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What is Endemic Malaria?

Mary McMahon
Updated May 17, 2024
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Endemic malaria is malaria that remains naturally and consistently present in a region because there are plentiful vectors for the disease, ensuring it will continue to be passed through society. Countries where malaria is endemic are primarily located in the tropics, and tend to be developing nations with limited public health infrastructure for fighting the disease. Fighting malaria worldwide has included a focus on addressing endemic malaria with the goal of eradicating it from these regions to eliminate natural reservoirs of the disease.

Malaria becomes endemic for several regions. This parasite requires mosquitoes of specific species as part of its lifecycle, and thus cannot become endemic in regions where these species are not supported. The tropics tend to be very hospitable to mosquitoes because of the warmth and ample supplies of standing water. In regions where mosquito control is limited, it can be difficult to prevent infected insects from biting humans and passing the infection on.

If the human population uses malaria prophylaxis, these bites are not a problem, as the parasites cannot survive in their bodies. Inconsistent or nonexistent use of prophylaxis, however, creates an avenue for malaria infections to set in, and infected patients will further the lifecycle of the parasite, with mosquitoes feeding on them and picking up infected blood, thus perpetuating the disease. People also travel, bringing the parasite with them as they go and creating an endless supply of new vectors.

Efforts at controlling endemic malaria include attempts to limit mosquito populations and contact between insects and humans, such as using pesticides, screening homes and beds to prevent the insects from getting inside, and dosing humans with compounds known to cause infertility in mosquitoes, thus preventing the insects from breeding. Provision of affordable malaria prophylaxis and treatment is another measure for addressing this problem. Travelers to regions with endemic malaria are usually advised to take prophylactic drugs so they do not carry the virus home with them.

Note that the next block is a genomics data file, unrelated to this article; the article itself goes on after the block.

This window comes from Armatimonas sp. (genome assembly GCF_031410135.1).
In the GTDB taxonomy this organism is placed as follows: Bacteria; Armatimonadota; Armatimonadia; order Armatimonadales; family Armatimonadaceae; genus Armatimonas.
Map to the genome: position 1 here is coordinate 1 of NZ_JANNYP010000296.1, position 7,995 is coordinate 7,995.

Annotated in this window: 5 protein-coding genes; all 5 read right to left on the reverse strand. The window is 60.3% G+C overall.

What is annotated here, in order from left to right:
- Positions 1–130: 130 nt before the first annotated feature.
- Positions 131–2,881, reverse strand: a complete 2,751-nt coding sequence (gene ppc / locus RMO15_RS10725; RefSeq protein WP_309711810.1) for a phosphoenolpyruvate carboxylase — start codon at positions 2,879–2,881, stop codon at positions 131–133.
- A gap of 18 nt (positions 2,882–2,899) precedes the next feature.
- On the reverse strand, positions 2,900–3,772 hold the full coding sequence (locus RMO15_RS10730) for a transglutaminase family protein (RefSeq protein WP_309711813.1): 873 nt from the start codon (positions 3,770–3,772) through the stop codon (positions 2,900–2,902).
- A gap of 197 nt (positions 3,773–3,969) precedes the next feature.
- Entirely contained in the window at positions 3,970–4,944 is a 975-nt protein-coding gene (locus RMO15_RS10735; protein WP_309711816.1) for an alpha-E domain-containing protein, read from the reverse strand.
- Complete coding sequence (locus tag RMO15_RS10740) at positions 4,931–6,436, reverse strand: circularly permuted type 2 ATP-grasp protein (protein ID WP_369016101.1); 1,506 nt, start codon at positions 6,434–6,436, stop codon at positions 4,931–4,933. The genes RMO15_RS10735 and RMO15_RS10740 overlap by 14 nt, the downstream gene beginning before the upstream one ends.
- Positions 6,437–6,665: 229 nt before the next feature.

In nations where the public health infrastructure is spotty and poorly supported, endemic malaria is difficult to fight. There may be regions where people have the virus under control, but in others it may be widespread and very common. As people travel between regions, they bring the parasite back and forth with them, creating new flareups of disease. Consistent and even malaria control policies also have to cross borders, as a rigorous program in one nation does little good if the country next door has an ineffectual program for malaria control in place.

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Mary McMahon
By Mary McMahon

Ever since she began contributing to the site several years ago, Mary has embraced the exciting challenge of being a WiseGEEK researcher and writer. Mary has a liberal arts degree from Goddard College and spends her free time reading, cooking, and exploring the great outdoors.

Discussion Comments

By turquoise — On Apr 18, 2011

If all people need to do is put screens in their windows and around their beds, why don't they do it? It's a very cheap method, the governments of these countries should be supplying these things.

I'm sure one reason is unavailability, but I also think that some people don't use malaria prophylaxis pills on purpose. A friend of mine said that it damages the liver. I don't know how or why, but maybe this is not the solution to endemic malaria we are looking for.

By candyquilt — On Apr 16, 2011

Malaria is endemic in Africa too isn't it? I had heard about a businessman who traveled to Africa and returned infected with the malaria virus. They couldn't figure out what was wrong with him for a while since malaria is so uncommon here. He died from it unfortunately. I guess it's a good example of what can happen if we travel unprotected.

By ysmina — On Apr 16, 2011

I think that malaria is endemic in some places because the people are not well educated about what malaria is and how to protect themselves.

I studied abroad in India last year and there we spoke to a lot of natives. I had received my malaria shot so I was not worried. I was shocked about how some villagers talked about malaria though. They spoke of it as though it was not an important thing. They also mentioned some natural remedies they were using to protect themselves.

Mary McMahon

Mary McMahon

Ever since she began contributing to the site several years ago, Mary has embraced the exciting challenge of being a...

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